One of Bernanke’s goals was to reassure the public that the many new loans that the Fed is extending and assets it is purchasing do not pose a significant risk to taxpayers. From Bernanke’s remarks:
Importantly, the provision of credit to financial institutions exposes the Federal Reserve to only minimal credit risk; the loans that we make to banks and primary dealers through our various facilities are generally overcollateralized and made with recourse to the borrowing firm. The Federal Reserve has never suffered any losses in the course of its normal lending to banks and, now, to primary dealers.
Left unsaid here is the fact any private lender could equally well have also extended said overcollateralized loans to these same borrowing institutions, but decided that the compensation for absorbing such a risk was inadequate. Bernanke’s core assumption is thus that private lenders are currently mispricing risk, but the Fed can do it correctly. I’m prepared to believe that’s true– there is some degree of overcollateralization that might be inadequate for markets but should be sufficient for the Fed, but what is it? Are the underlying assets really worth 99 cents, 90 cents, or 50 cents on the dollar? Should the overcollateralization therefore be 1%? 10%? 100%? The devil is in the details, and whatever details we know about this aren’t coming from the Fed.
Nor do I take comfort in Bernanke’s observation that the Fed hasn’t lost any money on the new facilities– yet. Didn’t the buyers of subprime MBS say the same thing? It was the wrong answer then for the same reason it’s the wrong answer now– when you drastically change the scale and rules of the game, you can’t base your risk assessment on historical performance. The one thing of which we should be confident at the moment is that the future won’t look like the past.
Bernanke also discussed some of the Fed’s new plans:
In addition, the Federal Reserve and the Treasury have jointly announced a facility that will lend against AAA-rated asset-backed securities collateralized by student loans, auto loans, credit card loans, and loans guaranteed by the Small Business Administration. The Federal Reserve’s credit risk exposure in the latter facility will be minimal, because the collateral will be subject to a “haircut” and the Treasury is providing $20 billion of capital as supplementary loss protection. We expect this facility to be operational next month.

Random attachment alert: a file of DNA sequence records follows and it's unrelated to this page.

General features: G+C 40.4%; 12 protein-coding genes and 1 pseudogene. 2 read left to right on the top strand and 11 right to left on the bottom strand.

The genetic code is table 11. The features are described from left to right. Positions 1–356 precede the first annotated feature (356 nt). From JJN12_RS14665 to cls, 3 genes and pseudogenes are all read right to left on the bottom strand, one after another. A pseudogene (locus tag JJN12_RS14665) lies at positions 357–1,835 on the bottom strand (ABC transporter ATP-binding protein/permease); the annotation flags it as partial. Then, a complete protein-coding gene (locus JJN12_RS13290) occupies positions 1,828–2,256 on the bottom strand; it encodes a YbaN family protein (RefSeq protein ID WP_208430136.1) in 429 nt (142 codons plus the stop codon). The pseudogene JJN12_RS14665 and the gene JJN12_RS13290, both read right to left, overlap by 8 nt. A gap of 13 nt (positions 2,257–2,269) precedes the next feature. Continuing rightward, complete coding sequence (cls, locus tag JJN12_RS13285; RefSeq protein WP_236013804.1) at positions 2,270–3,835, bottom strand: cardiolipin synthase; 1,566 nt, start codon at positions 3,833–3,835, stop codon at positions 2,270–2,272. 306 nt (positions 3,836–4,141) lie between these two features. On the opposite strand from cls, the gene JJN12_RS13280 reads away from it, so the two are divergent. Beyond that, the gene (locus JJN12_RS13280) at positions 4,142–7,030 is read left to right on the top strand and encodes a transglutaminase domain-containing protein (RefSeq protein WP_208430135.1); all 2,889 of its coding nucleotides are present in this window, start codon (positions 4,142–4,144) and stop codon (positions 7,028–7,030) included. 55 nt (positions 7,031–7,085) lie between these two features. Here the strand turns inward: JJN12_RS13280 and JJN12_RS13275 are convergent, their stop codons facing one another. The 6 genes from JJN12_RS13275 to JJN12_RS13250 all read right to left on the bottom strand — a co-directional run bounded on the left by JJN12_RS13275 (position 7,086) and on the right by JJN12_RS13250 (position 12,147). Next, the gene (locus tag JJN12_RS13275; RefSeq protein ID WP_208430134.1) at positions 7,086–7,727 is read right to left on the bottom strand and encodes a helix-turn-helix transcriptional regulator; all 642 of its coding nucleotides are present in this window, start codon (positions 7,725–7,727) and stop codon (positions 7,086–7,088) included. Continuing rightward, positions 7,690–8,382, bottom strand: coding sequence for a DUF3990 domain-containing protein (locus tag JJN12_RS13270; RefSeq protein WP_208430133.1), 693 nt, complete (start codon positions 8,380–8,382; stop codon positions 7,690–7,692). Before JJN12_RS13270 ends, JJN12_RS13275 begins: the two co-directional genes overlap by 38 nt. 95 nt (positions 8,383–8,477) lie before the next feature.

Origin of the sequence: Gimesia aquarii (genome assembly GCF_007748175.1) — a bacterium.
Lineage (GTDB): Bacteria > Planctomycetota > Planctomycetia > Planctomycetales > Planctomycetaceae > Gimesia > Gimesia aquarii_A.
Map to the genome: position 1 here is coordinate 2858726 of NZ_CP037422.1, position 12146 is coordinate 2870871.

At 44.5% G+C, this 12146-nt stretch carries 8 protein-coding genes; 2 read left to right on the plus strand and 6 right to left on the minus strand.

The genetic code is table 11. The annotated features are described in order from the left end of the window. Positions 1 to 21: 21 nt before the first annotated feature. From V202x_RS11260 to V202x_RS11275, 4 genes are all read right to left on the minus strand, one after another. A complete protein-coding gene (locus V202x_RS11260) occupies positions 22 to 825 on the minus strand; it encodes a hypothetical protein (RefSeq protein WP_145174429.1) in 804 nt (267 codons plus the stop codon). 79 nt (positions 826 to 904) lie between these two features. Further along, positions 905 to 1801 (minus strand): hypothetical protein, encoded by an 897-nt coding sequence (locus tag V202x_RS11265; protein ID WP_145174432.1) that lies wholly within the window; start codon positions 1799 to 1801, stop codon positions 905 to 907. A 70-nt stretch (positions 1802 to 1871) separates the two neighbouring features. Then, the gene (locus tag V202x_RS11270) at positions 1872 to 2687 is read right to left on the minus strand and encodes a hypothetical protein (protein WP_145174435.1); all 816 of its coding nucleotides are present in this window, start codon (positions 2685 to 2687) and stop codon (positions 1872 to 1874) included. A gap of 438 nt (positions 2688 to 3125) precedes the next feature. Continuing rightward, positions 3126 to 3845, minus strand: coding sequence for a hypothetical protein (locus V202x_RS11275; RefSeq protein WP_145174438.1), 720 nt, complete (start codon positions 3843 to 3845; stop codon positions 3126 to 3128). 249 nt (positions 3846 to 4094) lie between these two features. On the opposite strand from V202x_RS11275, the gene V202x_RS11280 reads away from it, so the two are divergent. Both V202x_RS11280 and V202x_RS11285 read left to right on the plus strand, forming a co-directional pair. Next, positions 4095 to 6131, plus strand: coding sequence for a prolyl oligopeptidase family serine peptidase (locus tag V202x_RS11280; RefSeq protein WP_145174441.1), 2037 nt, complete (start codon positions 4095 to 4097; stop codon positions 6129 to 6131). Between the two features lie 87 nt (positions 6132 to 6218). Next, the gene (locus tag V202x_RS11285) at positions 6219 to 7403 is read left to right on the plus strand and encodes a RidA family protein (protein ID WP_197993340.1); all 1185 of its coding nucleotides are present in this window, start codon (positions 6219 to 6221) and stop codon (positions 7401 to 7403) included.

Here at least we have a number– $20 billion– that will give us some idea of what Bernanke assesses the ballpark risks to be. If, for example, we see that the Fed lends $100 billion in this program, I’d take that to mean he’s thinking the underlying assets are really worth at least 80 cents on the dollar; if $200 billion, we’re talking about 90 cents on the dollar. If this gets into the hundreds of billions, it’s hard to see how $20 billion would be regarded as a significant equity cushion.
Bernanke also addressed the question of what’s the exit plan for bringing the Fed’s balance sheet back to normal size and safety:
However, at some point, when credit markets and the economy have begun to recover, the Federal Reserve will have to unwind its various lending programs. To some extent, this unwinding will happen automatically, as improvements in credit markets should reduce the need to use Fed facilities….
As lending programs are scaled back, the size of the Federal Reserve’s balance sheet will decline, implying a reduction in excess reserves and the monetary base. A significant shrinking of the balance sheet can be accomplished relatively quickly, as a substantial portion of the assets that the Federal Reserve holds– including loans to financial institutions, currency swaps, and purchases of commercial paper– are short-term in nature and can simply be allowed to run off as the various programs and facilities are scaled back or shut down. As the size of the balance sheet and the quantity of excess reserves in the system decline, the Federal Reserve will be able to return to its traditional means of making monetary policy– namely, by setting a target for the federal funds rate.
That sounds to me like an exit strategy for how to get out of this if everything works out just right and the problems all go away.
And what’s the exit strategy if it doesn’t work? I suppose more lending facilities.
Originally published at Econbrowser and reproduced here with the author’s permission.